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Incident at Vichy. Paperback – January, 1998

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Product Details

  • Paperback: 72 pages
  • Publisher: Dramatists Play Service, Inc. (January 1998)
  • Language: English
  • ISBN-10: 0822205645
  • ISBN-13: 978-0822205647
  • Product Dimensions: 0.2 x 5.5 x 8 inches
  • Shipping Weight: 2.4 ounces (View shipping rates and policies)
  • Average Customer Review: 4.9 out of 5 stars  See all reviews (8 customer reviews)
  • Amazon Best Sellers Rank: #517,889 in Books (See Top 100 in Books)

More About the Author

Arthur Miller (1915-2005) was born in New York City in 1915 and studied at the University of Michigan. He was awarded the Avery Hopwood Award for Playwrighting at University of Michigan in 1936. He twice won the New York Drama Critics Circle Award, received two Emmy awards and three Tony Awards for his plays, as well as a Tony Award for Lifetime Achievement. He also won an Obie award, a BBC Best Play Award, the George Foster Peabody Award, a Gold Medal for Drama from the National Institute of Arts and Letters, the Literary Lion Award from the New York Public Library, the John F. Kennedy Lifetime Achievement Award, and the Algur Meadows Award. He received honorary degrees from Oxford University and Harvard University and was awarded the Prix Moliere of the French theatre, the Dorothy and Lillian Gish Lifetime Achievement Award and the Pulitzer Prize, as well as numerous other awards. He was named the Jefferson Lecturer for the National Endowment for the Humanities in 2001. He was awarded the 2002 Prince of Asturias Award for Letters and the 2003 Jerusalem Prize.

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2 of 2 people found the following review helpful By Mary Whipple HALL OF FAMETOP 500 REVIEWER on September 18, 2005
Format: Paperback
In this stunning play, set in a holding room Vichy, France, in 1942, Arthur Miller introduces nine men who have been picked up on suspicion that they are Jews or Jewish sympathizers. As they are called, one by one, to be interrogated by Nazi officials before being released or put on the thirty-car freight train waiting at the station, they reveal their thinking, their rationalizations for having been picked up, and their belief that this is all a big mistake. A German major involved in the interrogations also begins to question his own role, reminding his colleague, a professor in charge of carrying out Nazi racial policies, that he is a "line officer," not trained for his role.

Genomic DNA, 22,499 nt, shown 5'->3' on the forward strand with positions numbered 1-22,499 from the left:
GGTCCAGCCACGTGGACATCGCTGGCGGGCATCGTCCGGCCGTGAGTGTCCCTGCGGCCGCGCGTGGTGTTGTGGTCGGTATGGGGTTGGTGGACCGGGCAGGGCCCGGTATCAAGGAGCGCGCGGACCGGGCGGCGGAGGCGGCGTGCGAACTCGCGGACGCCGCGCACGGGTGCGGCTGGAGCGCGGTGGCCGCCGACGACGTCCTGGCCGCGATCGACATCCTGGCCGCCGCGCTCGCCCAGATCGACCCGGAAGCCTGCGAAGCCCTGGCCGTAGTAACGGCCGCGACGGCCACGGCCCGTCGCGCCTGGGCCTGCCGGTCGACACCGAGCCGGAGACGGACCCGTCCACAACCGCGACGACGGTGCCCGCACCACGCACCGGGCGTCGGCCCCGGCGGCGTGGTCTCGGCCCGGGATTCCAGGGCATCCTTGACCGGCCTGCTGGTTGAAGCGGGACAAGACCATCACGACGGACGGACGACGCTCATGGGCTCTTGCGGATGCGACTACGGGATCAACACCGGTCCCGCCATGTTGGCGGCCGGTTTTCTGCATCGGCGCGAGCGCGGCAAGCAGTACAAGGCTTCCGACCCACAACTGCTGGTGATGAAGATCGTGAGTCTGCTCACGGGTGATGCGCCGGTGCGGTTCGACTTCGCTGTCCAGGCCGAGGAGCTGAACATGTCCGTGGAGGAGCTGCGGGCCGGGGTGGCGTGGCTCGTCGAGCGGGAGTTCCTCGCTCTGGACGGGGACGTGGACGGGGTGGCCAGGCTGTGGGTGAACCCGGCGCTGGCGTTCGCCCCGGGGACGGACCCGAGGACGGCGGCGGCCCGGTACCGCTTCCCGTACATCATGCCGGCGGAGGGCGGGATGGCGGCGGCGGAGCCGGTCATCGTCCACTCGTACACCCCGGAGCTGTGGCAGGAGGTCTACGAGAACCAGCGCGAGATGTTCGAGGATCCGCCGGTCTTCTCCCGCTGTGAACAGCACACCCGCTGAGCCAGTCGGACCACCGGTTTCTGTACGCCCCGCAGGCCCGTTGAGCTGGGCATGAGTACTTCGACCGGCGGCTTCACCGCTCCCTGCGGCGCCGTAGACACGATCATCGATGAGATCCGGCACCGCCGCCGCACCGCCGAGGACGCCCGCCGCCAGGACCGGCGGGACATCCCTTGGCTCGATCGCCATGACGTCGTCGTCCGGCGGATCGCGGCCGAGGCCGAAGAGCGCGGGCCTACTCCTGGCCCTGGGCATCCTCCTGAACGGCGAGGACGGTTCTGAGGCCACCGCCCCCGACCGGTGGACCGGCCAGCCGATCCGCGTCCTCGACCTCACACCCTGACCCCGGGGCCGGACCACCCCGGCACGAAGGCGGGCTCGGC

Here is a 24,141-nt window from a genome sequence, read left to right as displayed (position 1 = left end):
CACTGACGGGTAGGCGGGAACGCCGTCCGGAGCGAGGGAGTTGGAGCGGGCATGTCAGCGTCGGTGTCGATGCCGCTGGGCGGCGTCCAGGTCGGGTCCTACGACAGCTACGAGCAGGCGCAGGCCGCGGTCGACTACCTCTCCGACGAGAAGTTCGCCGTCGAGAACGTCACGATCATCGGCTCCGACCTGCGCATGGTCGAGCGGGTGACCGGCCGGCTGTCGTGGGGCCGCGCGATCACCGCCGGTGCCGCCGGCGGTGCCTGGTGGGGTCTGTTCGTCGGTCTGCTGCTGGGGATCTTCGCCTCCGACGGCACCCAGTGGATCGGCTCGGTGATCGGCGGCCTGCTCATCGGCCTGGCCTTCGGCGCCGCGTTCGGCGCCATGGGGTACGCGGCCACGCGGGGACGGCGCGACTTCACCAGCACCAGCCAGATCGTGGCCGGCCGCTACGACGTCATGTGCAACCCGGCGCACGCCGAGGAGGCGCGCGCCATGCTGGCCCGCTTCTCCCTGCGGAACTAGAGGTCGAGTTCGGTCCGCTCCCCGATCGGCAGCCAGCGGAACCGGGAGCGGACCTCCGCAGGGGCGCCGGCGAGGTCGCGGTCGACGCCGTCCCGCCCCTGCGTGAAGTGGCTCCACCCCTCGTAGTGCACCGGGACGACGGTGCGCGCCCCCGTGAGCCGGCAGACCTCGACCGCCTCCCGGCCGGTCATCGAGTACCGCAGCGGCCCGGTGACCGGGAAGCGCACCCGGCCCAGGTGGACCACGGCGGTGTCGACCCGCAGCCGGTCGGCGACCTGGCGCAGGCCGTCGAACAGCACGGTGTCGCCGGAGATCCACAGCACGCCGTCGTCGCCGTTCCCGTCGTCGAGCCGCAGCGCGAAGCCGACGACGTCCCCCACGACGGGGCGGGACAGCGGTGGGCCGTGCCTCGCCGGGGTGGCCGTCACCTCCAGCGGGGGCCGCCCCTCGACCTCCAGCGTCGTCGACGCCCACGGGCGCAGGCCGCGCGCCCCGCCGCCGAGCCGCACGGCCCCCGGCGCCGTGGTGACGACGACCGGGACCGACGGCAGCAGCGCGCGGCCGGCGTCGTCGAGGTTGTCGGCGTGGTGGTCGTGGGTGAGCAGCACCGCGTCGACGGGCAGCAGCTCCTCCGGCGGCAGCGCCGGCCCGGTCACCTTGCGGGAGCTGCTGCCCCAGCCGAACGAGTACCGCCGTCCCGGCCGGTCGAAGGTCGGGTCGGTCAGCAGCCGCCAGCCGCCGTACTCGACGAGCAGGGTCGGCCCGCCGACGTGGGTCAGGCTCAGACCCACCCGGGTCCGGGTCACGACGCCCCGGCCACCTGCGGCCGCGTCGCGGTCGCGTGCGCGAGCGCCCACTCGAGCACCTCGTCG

Waiting to be questioned are an actor, a waiter, a businessman, a psychoanalyst, a Marxist railroad worker, a gypsy, an ancient Hasid, a fourteen-year-old boy, and an Austrian prince. As they talk and begin to share bits of information, Miller examines the tendency of ordinary men, who are often victims, to become immobilized when faced with "an atrocity...that is inconceivable," to refuse to believe that such behavior can possibly happen in a civilized world. At the same time, he also examines those others, the Nazis and their collaborators in France, who serve an ideology, not mankind, those who subordinate themselves so completely to an abstract concept that they believe "there are no persons anymore."

As the truth about the waiting train and its destination slowly emerges, the sense of dread becomes palpable. The psychoanalyst, trying to rouse people to overpower the single guard on duty, cannot make his fellow captives understand that it is their belief that the world is essentially rational that keeps them from acting, and that the Nazis count on this belief.
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1 of 1 people found the following review helpful By "jj_ee_nn" on November 2, 2000
Format: Paperback
I have never been more inspired by the dialogue in any book I've ever read. I know that everyone fusses about Miller's THE CRUCIBLE and DEATH OF A SALESMAN, but INCIDENT AT VICHY is definitely the best of the three. It is one of those books that makes you really think about what the author is saying. I have an entire list of breathtaking quotes especially from this book. I had to read it in AP English, 12th grade, and was blown away.